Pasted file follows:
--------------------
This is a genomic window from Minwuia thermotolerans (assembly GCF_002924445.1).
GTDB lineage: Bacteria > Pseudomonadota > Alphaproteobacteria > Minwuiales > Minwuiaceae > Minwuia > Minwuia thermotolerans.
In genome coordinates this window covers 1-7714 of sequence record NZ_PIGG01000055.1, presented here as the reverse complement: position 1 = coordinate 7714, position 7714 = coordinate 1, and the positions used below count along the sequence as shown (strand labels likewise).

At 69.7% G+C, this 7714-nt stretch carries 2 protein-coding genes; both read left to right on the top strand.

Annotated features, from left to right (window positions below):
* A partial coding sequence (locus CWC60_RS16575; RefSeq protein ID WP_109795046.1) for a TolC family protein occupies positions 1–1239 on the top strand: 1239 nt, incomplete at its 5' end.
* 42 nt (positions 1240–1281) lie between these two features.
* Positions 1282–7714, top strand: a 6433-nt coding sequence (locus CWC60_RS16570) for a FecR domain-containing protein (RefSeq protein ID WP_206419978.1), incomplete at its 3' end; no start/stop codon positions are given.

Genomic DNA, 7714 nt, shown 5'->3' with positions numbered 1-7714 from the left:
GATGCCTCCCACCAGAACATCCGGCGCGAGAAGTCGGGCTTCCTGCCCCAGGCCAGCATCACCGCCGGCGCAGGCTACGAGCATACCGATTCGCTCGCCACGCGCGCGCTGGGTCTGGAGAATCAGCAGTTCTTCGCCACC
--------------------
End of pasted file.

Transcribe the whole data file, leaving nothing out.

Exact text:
This is a genomic window from Minwuia thermotolerans (assembly GCF_002924445.1).
GTDB lineage: Bacteria > Pseudomonadota > Alphaproteobacteria > Minwuiales > Minwuiaceae > Minwuia > Minwuia thermotolerans.
In genome coordinates this window covers 1-7714 of sequence record NZ_PIGG01000055.1, presented here as the reverse complement: position 1 = coordinate 7714, position 7714 = coordinate 1, and the positions used below count along the sequence as shown (strand labels likewise).

At 69.7% G+C, this 7714-nt stretch carries 2 protein-coding genes; both read left to right on the top strand.

Annotated features, from left to right (window positions below):
* A partial coding sequence (locus CWC60_RS16575; RefSeq protein ID WP_109795046.1) for a TolC family protein occupies positions 1–1239 on the top strand: 1239 nt, incomplete at its 5' end.
* 42 nt (positions 1240–1281) lie between these two features.
* Positions 1282–7714, top strand: a 6433-nt coding sequence (locus CWC60_RS16570) for a FecR domain-containing protein (RefSeq protein ID WP_206419978.1), incomplete at its 3' end; no start/stop codon positions are given.

Genomic DNA, 7714 nt, shown 5'->3' with positions numbered 1-7714 from the left:
GATGCCTCCCACCAGAACATCCGGCGCGAGAAGTCGGGCTTCCTGCCCCAGGCCAGCATCACCGCCGGCGCAGGCTACGAGCATACCGATTCGCTCGCCACGCGCGCGCTGGGTCTGGAGAATCAGCAGTTCTTCGCCACC